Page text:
Research Article: A Thermostable β-Glucuronidase Obtained by Directed Evolution as a Reporter Gene in Transgenic Plants

Date Published: November 9, 2011

Publisher: Public Library of Science

Author(s): Ai-Sheng Xiong, Ri-He Peng, Jing Zhuang, Jian-Min Chen, Bin Zhang, Jian Zhang, Quan-Hong Yao, Annalisa Pastore.

Abstract: A β-glucuronidase variant, GUS-TR3337, that was obtained by directed evolution exhibited higher thermostability than the wild-type enzyme, GUS-WT. In this study, the utility of GUS-TR337 as an improved reporter was evaluated. The corresponding gus-tr3337 and gus-wt genes were independently cloned in a plant expression vector and introduced into Arabidopsis thaliana. With 4-MUG as a substrate, plants containing the gus-wt gene showed no detectable β-glucuronidase activity after exposure to 60°C for 10 min, while those hosting the gus-tr3337 gene retained 70% or 50% activity after exposure to 80°C for 10 min or 30 min, respectively. Similarly, in vivo β-glucuronidase activity could be demonstrated by using X-GLUC as a substrate in transgenic Arabidopsis plants hosting the gus-tr3337 gene that were exposed to 80°C for up to 30 min. Thus, the thermostability of GUS-TR3337 can be exploited to distinguish between endogenous and transgenic β-glucuronidase activity, which is a welcome improvement in its use as a reporter.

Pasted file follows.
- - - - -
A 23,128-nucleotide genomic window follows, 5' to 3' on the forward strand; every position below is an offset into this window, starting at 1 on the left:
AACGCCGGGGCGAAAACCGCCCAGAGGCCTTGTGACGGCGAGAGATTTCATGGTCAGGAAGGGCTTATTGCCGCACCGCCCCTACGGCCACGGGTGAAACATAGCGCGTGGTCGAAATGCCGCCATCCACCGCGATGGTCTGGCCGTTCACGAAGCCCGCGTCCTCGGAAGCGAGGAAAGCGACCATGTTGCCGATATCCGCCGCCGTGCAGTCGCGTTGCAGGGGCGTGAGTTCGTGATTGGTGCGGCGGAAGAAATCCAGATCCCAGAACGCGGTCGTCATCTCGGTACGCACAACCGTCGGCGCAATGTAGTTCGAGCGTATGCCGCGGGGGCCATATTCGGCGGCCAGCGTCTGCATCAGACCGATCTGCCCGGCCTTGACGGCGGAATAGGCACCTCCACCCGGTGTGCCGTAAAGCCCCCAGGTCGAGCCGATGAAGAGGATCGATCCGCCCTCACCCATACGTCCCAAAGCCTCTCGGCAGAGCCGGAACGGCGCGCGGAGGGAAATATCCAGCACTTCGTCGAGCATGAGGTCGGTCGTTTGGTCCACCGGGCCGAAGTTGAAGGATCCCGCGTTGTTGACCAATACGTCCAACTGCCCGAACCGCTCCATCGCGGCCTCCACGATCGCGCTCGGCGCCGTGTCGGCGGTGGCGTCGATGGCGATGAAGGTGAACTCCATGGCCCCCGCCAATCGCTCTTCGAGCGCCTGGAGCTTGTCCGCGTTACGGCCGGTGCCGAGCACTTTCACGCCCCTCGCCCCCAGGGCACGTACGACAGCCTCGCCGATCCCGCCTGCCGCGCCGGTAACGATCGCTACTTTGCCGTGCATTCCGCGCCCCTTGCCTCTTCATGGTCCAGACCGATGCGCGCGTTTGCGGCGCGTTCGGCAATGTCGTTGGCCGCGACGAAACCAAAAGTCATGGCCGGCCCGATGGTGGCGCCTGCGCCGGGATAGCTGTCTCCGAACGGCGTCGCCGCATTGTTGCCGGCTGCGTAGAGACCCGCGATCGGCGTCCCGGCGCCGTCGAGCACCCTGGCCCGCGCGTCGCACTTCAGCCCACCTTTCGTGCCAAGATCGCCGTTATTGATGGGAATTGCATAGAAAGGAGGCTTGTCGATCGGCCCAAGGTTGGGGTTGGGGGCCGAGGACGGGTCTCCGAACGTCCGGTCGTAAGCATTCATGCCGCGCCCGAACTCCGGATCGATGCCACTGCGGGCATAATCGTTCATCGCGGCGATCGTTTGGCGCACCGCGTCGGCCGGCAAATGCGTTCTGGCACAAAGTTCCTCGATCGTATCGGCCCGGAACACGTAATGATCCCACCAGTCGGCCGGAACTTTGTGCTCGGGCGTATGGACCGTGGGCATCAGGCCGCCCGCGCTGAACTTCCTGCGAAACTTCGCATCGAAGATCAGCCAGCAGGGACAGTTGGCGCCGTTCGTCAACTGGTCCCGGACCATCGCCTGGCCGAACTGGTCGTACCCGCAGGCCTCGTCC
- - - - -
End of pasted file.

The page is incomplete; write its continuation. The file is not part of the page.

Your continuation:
Partial Text: There are about fifty reporter genes that have proved useful in transgenic plant research, based on their efficiency, scientific applications and commercialization. Reporter genes serve as indicators to study transgenic events, for example by facilitating visual identification of successfully transformed entities in a large background of non-transformed material. Although many reporter genes have been proposed, only a few of them have been commercialized [1]. β-glucuronidase (GUS) [2], [3], green fluorescent protein (GFP) [4], [5], luciferase (LUC) [6], [7], [8] are three important reporters that have a proven track record in transgenic plant research.

Various reporter genes encoding GFP, GAL, LUC, GUS, or oxalate oxidase (OxO) have been used in transgenic plant research or crop development, and have been assessed for the efficiency, scientific application and commercialization. Many of these genes have specific limitations or have not been sufficiently tested to merit their widespread use [1]. There are some reports on improved reporter genes that allow easy detection or a wide range of applications and that are generated by directing their evolution in the laboratory. Crameri and his colleagues used DNA shuffling to obtain GFP variants with 40 times increased fluorescence intensity [42]. A mutant GFP with stronger fluorescence intensity was selected by directed evolution in conjunction with a functional salvage screen [43].